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Looking for more information about West Orange?  Visit the town website at www.westorange.org

 

 

 
Chambers of Commerce are vital, dynamic links for any business looking to succeed and grow in today's competitive environment. From acting as an advocate for business interests, to providing opportunities to network within our community, the West Orange Chamber of Commerce is uniquely positioned to provide every business owner with resources that can't be found anywhere else.

As long as commerce has existed, traders have banded together for the common protection against enemies, to govern the conduct of trade, and later to exert influence on legislation.

The first known use of the term “chamber of commerce” occurred in Marseilles, France, where such an organization was established by the city council toward the close of the 17th century. From this beginning, chambers of commerce spread to Germany, and then throughout Europe.

European chambers have little parallel with the American organization. They frequently operate as quasi-public agencies, with administrative and judicial powers with respect to trade.

The oldest chamber of commerce on the American continent is that of the State of New York, chartered by King George III, in 1770. The establishment of the New York Chamber was a direct result of the Stamp Act that was passed by Parliament in 1765.

The first local chamber of commerce was founded in Charleston, South Carolina in 1773. By 1870, the number of local chambers had increased to 40. The early American, like their European prototypes, were associations of tradesmen, organized for the protection and promotion of commerce.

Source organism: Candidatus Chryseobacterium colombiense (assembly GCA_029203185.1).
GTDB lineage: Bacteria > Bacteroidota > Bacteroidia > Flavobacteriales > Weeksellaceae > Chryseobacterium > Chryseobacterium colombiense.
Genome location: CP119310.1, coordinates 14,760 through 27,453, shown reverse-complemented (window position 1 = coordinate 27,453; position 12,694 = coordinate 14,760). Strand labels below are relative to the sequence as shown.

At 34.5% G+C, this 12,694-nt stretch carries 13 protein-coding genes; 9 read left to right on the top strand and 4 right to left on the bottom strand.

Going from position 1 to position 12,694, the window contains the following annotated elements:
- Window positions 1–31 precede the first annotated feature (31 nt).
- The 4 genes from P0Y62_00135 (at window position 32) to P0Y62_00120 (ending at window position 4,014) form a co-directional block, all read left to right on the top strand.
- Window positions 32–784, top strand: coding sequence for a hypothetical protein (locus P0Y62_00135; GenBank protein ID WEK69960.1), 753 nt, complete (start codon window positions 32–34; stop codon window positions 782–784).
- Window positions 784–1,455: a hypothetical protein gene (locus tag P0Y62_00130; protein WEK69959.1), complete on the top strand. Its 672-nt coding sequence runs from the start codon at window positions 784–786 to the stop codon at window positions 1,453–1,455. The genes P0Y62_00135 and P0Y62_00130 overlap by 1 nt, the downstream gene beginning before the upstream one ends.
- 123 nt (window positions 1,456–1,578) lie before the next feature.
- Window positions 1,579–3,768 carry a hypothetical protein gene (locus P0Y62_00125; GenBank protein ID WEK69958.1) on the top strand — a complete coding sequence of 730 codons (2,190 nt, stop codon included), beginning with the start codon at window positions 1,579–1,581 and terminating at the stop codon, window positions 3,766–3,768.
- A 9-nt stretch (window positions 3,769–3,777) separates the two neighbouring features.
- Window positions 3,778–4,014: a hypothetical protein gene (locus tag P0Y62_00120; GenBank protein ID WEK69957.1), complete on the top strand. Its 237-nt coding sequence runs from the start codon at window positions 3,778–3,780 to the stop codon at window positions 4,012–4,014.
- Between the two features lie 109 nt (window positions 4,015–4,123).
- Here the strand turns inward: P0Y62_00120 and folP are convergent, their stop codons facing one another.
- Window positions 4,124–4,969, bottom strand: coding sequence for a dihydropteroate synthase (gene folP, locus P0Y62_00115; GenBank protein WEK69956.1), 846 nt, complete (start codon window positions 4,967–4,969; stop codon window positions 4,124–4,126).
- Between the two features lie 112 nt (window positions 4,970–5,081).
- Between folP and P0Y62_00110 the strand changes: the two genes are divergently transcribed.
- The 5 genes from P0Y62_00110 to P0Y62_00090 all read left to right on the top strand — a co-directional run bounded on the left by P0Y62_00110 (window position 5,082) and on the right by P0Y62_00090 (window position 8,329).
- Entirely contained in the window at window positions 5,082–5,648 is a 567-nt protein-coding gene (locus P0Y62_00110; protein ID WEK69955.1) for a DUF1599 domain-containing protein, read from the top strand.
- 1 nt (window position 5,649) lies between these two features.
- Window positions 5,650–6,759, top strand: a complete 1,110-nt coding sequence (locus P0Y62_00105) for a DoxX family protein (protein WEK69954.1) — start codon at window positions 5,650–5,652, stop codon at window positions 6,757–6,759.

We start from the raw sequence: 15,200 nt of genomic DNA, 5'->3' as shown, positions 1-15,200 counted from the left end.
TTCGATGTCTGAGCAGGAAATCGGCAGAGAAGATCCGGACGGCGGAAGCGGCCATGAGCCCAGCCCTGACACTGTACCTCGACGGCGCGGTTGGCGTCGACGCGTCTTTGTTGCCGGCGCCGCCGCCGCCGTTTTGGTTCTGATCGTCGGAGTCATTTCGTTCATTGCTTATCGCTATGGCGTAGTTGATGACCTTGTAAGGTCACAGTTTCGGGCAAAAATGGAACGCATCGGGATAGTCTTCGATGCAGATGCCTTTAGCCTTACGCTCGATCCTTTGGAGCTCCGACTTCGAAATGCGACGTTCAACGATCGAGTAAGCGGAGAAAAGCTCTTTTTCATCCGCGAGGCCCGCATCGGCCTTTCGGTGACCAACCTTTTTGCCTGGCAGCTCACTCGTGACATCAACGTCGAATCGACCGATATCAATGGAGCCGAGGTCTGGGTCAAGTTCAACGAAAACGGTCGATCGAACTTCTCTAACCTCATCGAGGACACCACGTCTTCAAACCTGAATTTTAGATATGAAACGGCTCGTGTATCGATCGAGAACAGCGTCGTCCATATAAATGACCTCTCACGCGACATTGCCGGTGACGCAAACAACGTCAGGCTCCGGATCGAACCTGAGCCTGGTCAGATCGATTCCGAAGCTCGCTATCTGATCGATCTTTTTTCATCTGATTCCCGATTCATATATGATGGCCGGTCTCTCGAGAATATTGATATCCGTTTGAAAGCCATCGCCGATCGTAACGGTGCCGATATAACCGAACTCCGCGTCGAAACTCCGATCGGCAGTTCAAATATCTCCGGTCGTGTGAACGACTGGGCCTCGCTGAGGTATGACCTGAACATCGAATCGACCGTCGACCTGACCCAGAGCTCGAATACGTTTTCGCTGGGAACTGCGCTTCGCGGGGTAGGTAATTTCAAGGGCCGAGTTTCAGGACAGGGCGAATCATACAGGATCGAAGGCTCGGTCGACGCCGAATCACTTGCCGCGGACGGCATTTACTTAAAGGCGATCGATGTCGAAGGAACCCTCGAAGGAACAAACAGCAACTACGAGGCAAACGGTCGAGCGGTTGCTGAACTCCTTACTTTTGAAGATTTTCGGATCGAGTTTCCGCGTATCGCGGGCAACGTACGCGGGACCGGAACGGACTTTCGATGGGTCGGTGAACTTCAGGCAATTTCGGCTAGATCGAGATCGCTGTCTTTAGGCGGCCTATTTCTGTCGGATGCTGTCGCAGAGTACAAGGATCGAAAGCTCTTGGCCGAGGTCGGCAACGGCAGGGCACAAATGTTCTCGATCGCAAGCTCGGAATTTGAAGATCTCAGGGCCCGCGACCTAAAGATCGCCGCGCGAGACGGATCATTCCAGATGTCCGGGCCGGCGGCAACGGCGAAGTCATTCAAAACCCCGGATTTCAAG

In the United States, early chambers promoted the sale of goods, organized markets, made and enforced rules of trade, protected goods in transit, and even operated their own trading floors. But their activities were limited to those directly connected with commerce.

The emergence of the chamber as a true community organization came much later, as businessmen began to realize that their own prosperity depended on the development of a prosperous community.

In the 1950s and 1960s, chambers placed major emphasis on industrial recruitment and job creation activities. As we entered the 1970s, 80s, and 90s major problems with inadequate housing, schools, community services, and high unemployment, the role of chambers of commerce expanded to socioeconomic concerns.

The chamber of commerce of the 21st Century is the marketplace for business networking. Over 20 million businesses worldwide are members of local chambers of commerce. Add to that all the marketing, business development, and non-retail sales professionals, plus hiring managers, recruiters, and job seekers, and the number gets very large. Generating revenue and supporting other business processes via relationships are as compelling reasons to connect as finding old schoolmates or potential dating partners.

The basic mission of the chamber of commerce is to create and promote a climate where business can operate in a productive and profitable manner.